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Monday, 15 July, 2002, 19:55 GMT 20:55 UK
EU ministers split over farm reform
Harvesting in a EU farm
The 40-year-old CAP has fallen into disrepute
European ministers meeting in Brussels are deeply divided over radical proposals to reform the EU's Common Agricultural Policy (CAP).

Last week, the European Commission approved plans to cut the link between the amount of aid given to farmers and the amount of grain, milk or meat they produce.

Both Britain and Germany believe the plans are a good basis for discussion, although they would like to see the massive overall budget for agriculture fall.

French farmers stage earlier protest
Some farmers have reacted with fury
But other countries, including France and Spain, attacked the proposals, and said they would be bad for farmers.

The British Environment Secretary, Margaret Beckett, has welcomed the proposed reforms, but said she wished they had been more radical.

Mrs Beckett said plans to end the link between aid given to farmers and what they produced were bold and imaginative.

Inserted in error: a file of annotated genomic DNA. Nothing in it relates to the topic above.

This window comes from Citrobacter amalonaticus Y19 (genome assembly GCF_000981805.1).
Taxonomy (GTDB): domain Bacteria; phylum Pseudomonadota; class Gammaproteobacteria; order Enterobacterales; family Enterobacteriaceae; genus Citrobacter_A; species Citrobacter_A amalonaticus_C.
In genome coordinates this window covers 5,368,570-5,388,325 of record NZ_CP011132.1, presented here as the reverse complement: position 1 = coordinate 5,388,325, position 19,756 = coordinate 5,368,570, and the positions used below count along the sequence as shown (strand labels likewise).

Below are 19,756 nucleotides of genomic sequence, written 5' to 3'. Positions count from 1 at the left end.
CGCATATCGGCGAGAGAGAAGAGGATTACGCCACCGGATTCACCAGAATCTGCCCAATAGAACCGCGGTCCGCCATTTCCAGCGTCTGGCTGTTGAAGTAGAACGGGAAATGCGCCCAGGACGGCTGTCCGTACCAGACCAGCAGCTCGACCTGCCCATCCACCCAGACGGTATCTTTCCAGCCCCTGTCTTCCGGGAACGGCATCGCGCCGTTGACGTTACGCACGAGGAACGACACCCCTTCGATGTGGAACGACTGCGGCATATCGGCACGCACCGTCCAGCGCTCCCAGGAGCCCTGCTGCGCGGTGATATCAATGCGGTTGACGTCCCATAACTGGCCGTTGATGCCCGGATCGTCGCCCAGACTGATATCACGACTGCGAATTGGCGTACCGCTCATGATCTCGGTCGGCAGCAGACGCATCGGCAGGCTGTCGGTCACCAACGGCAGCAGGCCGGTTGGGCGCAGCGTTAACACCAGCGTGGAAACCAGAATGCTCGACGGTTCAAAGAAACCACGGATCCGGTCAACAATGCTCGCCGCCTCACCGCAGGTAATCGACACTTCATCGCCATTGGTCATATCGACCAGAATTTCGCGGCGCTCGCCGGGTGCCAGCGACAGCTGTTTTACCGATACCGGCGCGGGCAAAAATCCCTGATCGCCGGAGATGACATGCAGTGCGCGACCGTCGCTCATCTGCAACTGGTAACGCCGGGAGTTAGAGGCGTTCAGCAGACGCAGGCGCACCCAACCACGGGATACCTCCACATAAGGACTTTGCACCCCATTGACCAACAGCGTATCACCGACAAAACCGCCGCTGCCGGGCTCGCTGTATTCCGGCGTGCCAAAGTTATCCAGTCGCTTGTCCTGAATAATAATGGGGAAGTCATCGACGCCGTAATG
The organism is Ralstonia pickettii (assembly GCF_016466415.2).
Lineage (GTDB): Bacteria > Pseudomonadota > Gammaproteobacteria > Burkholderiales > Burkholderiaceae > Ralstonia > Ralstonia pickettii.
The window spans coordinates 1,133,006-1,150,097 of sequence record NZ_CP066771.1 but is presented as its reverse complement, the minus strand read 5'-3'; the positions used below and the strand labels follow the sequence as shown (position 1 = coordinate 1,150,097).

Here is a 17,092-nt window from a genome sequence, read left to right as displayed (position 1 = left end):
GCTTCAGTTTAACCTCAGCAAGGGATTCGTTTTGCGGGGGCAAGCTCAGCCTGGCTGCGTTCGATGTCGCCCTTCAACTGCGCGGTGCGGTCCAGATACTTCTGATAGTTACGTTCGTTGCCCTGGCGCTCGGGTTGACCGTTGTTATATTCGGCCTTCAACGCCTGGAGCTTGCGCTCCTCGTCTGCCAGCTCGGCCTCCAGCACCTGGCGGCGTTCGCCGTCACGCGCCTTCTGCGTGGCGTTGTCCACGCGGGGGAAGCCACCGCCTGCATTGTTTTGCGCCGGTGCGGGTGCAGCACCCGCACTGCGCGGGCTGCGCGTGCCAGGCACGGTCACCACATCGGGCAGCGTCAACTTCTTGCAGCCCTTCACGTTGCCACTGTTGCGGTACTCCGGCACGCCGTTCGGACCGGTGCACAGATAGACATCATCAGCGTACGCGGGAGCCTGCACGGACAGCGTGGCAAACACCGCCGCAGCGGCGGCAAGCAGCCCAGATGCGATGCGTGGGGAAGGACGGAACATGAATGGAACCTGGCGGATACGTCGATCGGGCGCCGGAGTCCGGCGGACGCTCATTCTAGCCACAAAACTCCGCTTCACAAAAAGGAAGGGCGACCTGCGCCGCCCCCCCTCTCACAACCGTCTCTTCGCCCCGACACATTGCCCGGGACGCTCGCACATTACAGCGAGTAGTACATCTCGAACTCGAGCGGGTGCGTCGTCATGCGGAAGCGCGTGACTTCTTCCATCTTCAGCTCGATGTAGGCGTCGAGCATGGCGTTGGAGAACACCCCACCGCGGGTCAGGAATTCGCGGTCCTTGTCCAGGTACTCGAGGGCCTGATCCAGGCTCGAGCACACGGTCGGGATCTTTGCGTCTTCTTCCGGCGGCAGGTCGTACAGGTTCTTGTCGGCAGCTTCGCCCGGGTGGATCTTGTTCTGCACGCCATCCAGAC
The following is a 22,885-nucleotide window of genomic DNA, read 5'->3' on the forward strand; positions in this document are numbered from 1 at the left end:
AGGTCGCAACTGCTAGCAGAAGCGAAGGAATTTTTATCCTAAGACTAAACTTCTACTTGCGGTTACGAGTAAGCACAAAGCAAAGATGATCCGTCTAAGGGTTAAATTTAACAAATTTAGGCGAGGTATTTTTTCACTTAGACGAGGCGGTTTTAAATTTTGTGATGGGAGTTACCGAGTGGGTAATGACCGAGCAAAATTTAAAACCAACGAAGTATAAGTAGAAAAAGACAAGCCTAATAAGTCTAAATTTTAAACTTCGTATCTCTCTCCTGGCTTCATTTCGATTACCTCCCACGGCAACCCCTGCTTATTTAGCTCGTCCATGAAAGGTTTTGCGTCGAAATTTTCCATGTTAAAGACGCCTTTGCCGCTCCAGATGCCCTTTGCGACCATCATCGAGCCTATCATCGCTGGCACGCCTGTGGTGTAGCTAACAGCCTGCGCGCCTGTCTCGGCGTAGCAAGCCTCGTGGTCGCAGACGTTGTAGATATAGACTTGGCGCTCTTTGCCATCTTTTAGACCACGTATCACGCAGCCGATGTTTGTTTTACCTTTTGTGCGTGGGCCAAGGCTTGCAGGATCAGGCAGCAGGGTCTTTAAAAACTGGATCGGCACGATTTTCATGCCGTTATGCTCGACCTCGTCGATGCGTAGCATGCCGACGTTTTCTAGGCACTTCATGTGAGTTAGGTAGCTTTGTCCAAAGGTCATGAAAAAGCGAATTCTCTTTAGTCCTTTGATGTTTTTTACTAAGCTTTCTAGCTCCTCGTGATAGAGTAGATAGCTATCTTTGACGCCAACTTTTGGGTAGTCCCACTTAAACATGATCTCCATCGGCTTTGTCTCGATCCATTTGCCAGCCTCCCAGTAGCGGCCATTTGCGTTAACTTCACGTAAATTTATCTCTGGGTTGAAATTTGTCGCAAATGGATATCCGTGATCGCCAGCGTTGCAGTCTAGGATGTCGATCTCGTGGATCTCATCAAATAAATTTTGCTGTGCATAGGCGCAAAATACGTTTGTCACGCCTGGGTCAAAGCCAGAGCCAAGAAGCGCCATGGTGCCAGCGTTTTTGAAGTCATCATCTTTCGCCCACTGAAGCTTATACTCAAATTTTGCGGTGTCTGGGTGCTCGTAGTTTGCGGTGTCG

"They would at a stroke remove many of the incentives to overproduction with the consequent risks of environmental damage which exist in the current system," she said.

Opposition

But other countries, led by France, strongly disagree. French Agriculture Minister Herve Gaymard said the proposals took no account of the huge social impact they would have.

European Union Agriculture Commissioner Franz Fischler
Fischler: CAP needs complete facelift
He repeated French arguments that the EU has already agreed not to change the CAP in any substantial way until 2006.

Spanish Agriculture Minister Miguel Arias Canete spoke of a "hazardous experiment" with farmers and their incomes.

"The reforms on the scale being proposed are neither, pressing nor essential," he added.

The commissioner in charge of agriculture, Franz Fischler, also wants to cap payments to large farms and invest more money in food safety and environmentally-friendly rural development programmes.

His plan will hit farmers in France, Spain, Italy and Greece hardest as they have the largest farming sectors.

Many farmers say the plans could destroy their livelihoods.

See also:

10 Jul 02 | Business
10 Jul 02 | Europe
26 Jun 02 | Europe
30 Jan 02 | Europe
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